“As a nurse and educator, I have supported those who have survived sexual violence. I know how these events have lasting effects on those who experience them. It’s important to me to be a part of this work because these types of acts disrupt lives and create a stain on our society. Anything I can do to reduce the pain and suffering of another individual is worth doing.”

Woman smiling

Like many CFA members, Dr. Vanessa Lopez-Littleton strives to serve not only her students and colleagues, but her wider community as well.

The CSU Monterey Bay associate professor’s teaching and research cover health inequities, the social determinants of health, and social equity, including the racial disparities in infant and maternal mortality.

Black pregnant people die at more than twice the rate of the national average, according to the U.S. Centers for Disease Control and Prevention: 55 Black pregnant women died for every 100,000 live births in 2020. The national average is 23.8. The COVID-19 pandemic has underscored the failures of America’s public health system, especially for women of color.

“Similar to many communities across the country, Monterey County also struggles to improve Black maternal health outcomes,” said Lopez-Littleton during this week’s Black Maternal Health Week.

Through her work on infant and maternal mortality, Lopez-Littleton was asked to serve as on the Monterey County Rape Crisis Center (MCRCC) board of directors to advance the center’s mission of preventing sexual violence and offering healing to survivors.

“She’s such a fierce ally and advocate and she works so hard and she has been, truly, a courageous leader on some of the most challenging issues facing our university and our community,”

– Meghan O’Donnell

“The MCRCC has a distinct role to play in partnering and advocating with community partners and government agencies to address the health concerns of Black women in our community. MCRCC is a strong community partner. We partner with the YMCA, Bright Beginnings, and other community-based organizations to ensure Black pregnant women have access to available resources,” said Lopez-Littleton, also chair of CSU Monterey Bay’s Health, Human Services, and Public Policy Department.

“It’s impossible to capture how remarkable and special Vanessa is, in just a few sentences. She’s such a fierce ally and advocate and she works so hard and she has been, truly, a courageous leader on some of the most challenging issues facing our university and our community,” said Meghan O’Donnell, CFA associate vice president for lecturers, north, and CSU Monterey Bay lecturer. “Whether it’s supporting our military veteran population, advocating for and empowering women through her work with the Monterey County Rape Crisis Center, building coalitions and community partnerships, leading the call for real change on our campus to address anti-Black racism, and her instrumental role in supporting CSUMB’s new Helen Rucker Center for Black Excellence.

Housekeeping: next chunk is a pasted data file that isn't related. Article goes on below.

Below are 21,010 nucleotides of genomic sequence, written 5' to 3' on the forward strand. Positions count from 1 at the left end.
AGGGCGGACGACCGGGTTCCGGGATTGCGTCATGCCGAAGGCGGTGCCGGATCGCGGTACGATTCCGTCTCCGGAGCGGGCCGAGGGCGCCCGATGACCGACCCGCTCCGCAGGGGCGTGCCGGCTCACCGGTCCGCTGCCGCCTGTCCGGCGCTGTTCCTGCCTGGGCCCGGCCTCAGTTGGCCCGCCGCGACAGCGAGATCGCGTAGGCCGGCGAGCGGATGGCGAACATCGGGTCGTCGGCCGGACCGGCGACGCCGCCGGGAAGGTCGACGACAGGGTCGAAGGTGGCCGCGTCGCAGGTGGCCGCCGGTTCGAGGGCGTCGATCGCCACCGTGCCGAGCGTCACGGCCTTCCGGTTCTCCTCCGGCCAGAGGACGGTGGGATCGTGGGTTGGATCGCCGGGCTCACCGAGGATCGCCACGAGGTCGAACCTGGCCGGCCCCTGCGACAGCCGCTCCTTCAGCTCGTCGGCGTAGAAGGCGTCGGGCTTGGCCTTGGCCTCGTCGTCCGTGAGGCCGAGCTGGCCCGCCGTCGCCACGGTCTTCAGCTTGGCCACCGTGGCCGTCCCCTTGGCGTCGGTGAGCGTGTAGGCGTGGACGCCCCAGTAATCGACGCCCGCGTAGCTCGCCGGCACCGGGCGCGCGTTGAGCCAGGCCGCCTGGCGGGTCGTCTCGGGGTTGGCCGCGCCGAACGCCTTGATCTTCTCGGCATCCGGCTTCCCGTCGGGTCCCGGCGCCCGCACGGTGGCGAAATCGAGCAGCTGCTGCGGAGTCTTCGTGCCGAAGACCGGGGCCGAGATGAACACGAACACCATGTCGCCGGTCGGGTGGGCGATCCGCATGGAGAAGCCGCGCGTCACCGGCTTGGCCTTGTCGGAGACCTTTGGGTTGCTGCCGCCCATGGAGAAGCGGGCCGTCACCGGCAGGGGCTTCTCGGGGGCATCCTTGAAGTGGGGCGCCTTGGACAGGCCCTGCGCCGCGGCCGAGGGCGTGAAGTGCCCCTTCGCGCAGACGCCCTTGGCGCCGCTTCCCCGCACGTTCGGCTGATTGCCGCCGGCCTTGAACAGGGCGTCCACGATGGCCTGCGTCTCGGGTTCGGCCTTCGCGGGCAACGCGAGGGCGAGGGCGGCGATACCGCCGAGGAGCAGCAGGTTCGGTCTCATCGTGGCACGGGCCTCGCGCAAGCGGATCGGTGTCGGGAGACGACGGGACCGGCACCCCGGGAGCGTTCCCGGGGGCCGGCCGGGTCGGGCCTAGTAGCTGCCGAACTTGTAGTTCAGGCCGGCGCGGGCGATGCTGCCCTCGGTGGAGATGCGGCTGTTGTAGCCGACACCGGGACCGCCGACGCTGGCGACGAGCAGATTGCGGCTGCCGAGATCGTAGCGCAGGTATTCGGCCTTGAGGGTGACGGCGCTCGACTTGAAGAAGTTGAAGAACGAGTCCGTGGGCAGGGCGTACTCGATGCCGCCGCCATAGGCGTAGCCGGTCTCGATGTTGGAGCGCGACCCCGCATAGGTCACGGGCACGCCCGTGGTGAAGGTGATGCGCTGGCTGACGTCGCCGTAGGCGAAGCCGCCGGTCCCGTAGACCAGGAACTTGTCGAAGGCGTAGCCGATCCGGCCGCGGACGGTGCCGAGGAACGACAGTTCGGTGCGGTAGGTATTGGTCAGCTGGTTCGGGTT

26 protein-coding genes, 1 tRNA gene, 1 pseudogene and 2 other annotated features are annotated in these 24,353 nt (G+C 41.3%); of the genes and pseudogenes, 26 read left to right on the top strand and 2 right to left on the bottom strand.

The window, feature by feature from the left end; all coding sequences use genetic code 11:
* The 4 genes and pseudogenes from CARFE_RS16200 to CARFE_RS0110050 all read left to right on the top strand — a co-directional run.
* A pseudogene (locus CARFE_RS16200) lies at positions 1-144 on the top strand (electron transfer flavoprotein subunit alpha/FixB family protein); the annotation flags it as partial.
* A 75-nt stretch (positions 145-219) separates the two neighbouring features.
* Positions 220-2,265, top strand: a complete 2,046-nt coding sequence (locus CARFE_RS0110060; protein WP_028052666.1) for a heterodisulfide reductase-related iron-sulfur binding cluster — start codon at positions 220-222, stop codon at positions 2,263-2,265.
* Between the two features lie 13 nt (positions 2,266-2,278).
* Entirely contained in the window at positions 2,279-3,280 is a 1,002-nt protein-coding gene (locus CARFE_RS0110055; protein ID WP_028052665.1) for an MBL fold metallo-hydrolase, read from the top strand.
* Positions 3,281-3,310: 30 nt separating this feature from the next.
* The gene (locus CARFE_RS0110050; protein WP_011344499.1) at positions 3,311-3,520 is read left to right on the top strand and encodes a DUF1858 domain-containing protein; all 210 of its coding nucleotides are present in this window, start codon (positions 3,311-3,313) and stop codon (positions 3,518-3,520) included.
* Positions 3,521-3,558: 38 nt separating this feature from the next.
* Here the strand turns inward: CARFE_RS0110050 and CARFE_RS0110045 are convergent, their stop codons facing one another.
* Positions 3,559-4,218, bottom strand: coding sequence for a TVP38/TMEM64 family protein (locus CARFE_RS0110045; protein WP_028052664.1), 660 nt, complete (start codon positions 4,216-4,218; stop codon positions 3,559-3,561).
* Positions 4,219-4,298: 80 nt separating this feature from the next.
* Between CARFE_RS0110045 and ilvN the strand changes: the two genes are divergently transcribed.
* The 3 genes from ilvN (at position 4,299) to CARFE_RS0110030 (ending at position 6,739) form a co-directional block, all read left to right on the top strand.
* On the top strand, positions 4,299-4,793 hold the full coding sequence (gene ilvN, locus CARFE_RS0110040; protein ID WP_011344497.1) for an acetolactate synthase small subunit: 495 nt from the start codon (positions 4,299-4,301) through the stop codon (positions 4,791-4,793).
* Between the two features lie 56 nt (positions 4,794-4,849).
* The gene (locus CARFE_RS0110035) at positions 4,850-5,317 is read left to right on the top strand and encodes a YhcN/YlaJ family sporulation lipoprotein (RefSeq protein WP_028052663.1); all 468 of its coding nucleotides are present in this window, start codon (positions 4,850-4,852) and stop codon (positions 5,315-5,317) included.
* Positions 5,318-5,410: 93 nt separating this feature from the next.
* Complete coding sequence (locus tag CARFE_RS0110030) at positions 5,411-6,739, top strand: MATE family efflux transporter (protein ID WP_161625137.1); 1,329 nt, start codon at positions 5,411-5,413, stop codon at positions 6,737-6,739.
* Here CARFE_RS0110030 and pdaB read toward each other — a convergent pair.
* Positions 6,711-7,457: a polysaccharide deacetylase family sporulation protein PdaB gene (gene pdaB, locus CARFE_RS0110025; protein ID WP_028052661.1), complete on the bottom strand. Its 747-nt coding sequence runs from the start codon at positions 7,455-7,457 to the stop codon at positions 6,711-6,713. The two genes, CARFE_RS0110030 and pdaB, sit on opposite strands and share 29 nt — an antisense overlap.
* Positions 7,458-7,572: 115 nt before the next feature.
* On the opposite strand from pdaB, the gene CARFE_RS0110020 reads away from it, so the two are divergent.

“I’ve never known anyone who was more willing, when faced with a problem, to just roll up their sleeves and get the work done. The kind of work that produces real, meaningful change. And she does it every single day while also being a joyful and committed friend and union sister. I feel blessed that she’s part of my CFA family.”

Lopez-Littleton has taught at CSU Monterey Bay for seven years and loves educating, supporting, and serving students from diverse backgrounds. Past president of CFA Monterey Bay, Lopez-Littleton’s participation in her union increased after attending CFA’s Equity Conference.

“I believe sexual violence is a pressing social concern. This work is directly aligned with CFA’s racial and social justice work, which, at its heart, is supporting one another and working towards a more just and equitable society. This is particularly true for those who experience sexual violence. We care for and honor one another,” Lopez-Littleton said.

“Sexual violence is often about power and control. This is particularly true for some of our transgender folks. They deserve to be acknowledged and supported. They deserve to know that they don’t deserve to be mistreated or assaulted because of any aspect of their identity,” she added, noting the intersectionality of her and the crisis center’s efforts.

How can CFA members help?

“It’s important for each of us to recognize that violence is not acceptable. The mentality that suggests ‘love makes you do crazy things’ needs to be overturned. Love does not make you assault or abuse anyone,” Lopez-Littleton said. “It’s important for people to support organizations such as the MCRCC with donations and their time (as volunteers). Most organizations have fundraising events and other activities where the public can get involved.”

Find out more about Black Maternal Health Week and the Monterey County Rape Crisis Center.

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